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- Saeb Erekat, Gaza Remains Occupied
Saeb Erekat, Gaza Remains Occupied
Saeb Erekat, Gaza Remains Occupied
Israel's "disengagement" plan states that, upon the completion of the withdrawal from Gaza, "there will be no basis to the claim that the Gaza Strip is occupied land." This is simply incorrect. After "disengagement," Israel's colonization of Gaza will have ended, but because it will still control Gaza, Israel's occupation will remain.
Occupation is primarily about control: Does a military effectively control foreign territory? The Hague Regulations of 1907 set the legal definition for occupation: "Territory is occupied when it has actually been placed under the authority of the hostile army [and when] the occupation extends to the territory where such authority has been established and can be exercised." An occupying power can exercise effective control without being physically present in all parts of the territory it occupies. It suffices that it can project military power over the whole of the occupied territory by keeping forces in only parts of the territory.
Since Israel occupied the West Bank, including East Jerusalem, and the Gaza Strip in 1967, the international community has repeatedly affirmed that Israel is an occupying power. In July 2004, the International Court of Justice reaffirmed Israel's obligations when it held Israel's wall and all of its settlements illegal.
After "disengagement," Israel's settlements will disappear, but Israel will continue to control every good, person, and drop of water to enter or leave Gaza. The analysis below will examine how Israel plans to maintain its control and domination over Palestinian life in Gaza. Starting with territory, Israel will have exclusive use of, and control over, all of Gaza's airspace, and full control over its territorial waters, both of which form part of Gaza's territory. This means that Palestinians will not be "allowed" to have an airport, independent satellite communications, and possibly not even a seaport--essentially cutting Gaza off from the rest of the world. The fact that Israel insists on giving its "permission" for such basic public services demonstrates who really is in control of Gaza.
Moving on to borders, Gaza will be cut off from the rest of the occupied Palestinian territory (the West Bank, including East Jerusalem), as Israel will control all border crossings. Neither people nor goods will be able to move in or out of Gaza without Israel's permission, even though the international community (as well as Israel itself in the Oslo Accords) has recognized that Gaza and the West Bank form one territorial unit. Israel's plan is to undermine the territorial unity of the occupied Palestinian territory by cutting Gaza off from Palestinian political and administrative centers in the West Bank, including East Jerusalem.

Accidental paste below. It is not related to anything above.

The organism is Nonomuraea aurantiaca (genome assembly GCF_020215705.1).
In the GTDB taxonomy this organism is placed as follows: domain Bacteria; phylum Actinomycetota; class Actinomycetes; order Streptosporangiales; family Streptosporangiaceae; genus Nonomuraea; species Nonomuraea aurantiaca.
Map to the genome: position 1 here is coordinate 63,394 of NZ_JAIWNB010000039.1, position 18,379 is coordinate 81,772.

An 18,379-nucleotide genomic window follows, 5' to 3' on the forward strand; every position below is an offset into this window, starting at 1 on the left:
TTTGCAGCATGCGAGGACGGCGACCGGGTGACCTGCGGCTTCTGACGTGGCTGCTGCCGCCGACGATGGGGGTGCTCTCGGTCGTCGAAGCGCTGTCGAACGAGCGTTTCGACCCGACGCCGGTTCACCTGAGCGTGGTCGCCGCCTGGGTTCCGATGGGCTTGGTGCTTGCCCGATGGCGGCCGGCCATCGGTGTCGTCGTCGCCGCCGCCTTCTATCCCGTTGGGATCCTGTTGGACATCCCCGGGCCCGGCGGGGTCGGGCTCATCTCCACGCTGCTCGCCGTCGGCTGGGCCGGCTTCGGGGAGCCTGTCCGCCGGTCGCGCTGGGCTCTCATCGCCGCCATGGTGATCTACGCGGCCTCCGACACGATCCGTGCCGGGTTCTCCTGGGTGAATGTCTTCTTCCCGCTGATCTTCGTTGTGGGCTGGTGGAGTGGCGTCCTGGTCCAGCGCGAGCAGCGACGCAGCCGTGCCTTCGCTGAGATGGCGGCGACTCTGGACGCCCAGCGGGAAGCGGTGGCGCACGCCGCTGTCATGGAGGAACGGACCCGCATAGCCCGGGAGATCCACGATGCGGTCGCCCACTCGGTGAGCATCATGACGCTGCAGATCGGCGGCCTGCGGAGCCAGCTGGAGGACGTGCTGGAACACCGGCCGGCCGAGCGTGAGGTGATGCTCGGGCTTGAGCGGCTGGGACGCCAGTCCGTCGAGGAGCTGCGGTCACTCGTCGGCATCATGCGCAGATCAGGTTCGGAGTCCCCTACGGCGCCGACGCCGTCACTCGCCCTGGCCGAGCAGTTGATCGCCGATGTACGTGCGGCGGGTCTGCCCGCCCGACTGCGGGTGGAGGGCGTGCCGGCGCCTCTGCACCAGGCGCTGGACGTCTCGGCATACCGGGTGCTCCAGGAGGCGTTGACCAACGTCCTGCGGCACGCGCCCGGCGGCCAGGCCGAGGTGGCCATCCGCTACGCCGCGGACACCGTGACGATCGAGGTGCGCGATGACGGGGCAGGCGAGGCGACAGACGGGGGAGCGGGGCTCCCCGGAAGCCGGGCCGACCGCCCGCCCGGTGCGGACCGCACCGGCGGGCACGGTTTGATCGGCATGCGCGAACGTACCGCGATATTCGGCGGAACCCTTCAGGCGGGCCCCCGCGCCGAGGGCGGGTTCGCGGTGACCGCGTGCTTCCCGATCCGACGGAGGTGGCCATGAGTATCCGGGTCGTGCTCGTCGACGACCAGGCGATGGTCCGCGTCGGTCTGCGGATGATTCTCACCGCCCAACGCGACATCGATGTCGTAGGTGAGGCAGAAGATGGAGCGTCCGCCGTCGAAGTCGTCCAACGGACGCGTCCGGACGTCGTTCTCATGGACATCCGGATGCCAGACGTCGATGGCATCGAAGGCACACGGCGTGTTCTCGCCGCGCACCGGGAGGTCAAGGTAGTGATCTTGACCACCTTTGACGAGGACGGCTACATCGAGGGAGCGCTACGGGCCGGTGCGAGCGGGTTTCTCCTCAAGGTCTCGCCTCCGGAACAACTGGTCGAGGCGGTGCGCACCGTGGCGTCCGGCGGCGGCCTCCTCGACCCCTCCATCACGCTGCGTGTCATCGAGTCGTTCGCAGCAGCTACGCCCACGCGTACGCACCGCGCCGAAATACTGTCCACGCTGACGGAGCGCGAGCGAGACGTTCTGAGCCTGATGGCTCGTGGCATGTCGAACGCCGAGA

So, for the average Gazan, a mere visit to family or friends in another part of the occupied Palestinian territory, or movement of merchandise to the important Jerusalem marketplace, will require Israeli permission. These are just two examples that show who will really control Gaza. The Palestinian Authority will also not be allowed to freely move personnel and goods (including essential supplies) between Gaza and the rest of the occupied Palestinian territory.
The same applies for international crossing points, including Israeli control over Gaza's border with Egypt. Total Israeli control over borders will essentially turn Gaza into the world's largest prison, with Israel acting as the warden.
Israel has also reserved the "right" for itself to re-enter Gaza at will, and has said that it will "continue its military activity along the Gaza Strip's coastline". There is strong legal precedent that this alone puts Israel in a position of "effective control" over Gaza.
In the Hostages Case, the Nuremberg Tribunal held that a territory remains occupied as long as the foreign state retains the ability to exercise control over it. Israel has gone beyond the threshold of ability to exercise effective control by arrogating to itself the right to enter Gaza at will.
Finally, Israel plans to enclave Gaza, thereby maintaining its dependence on Israel for various administrative needs. For example, pursuant to the disengagement plan, Palestinians will be dependent on Israel for, among other things, electricity, parts of its water supplies, economic and financial transactions, and currency and fiscal policies. Palestinians can't be said to be in effective control under such conditions.
Together, these facts paint a clear and disturbing picture: An Israel that seeks to maintain the maximum degree of control over Palestinian life, albeit without its soldiers physically harassing and terrorizing the population "on the ground".
The Israeli disengagement plan should not be rewarded by an illegal determination of end of occupation. Instead, Israel should be urged to immediately carry out its obligations under international law and truly bring the occupation to an end in all of the occupied Palestinian territory, including East Jerusalem.
Saeb Erekat is head of the PLO's Negotiations Affairs Department.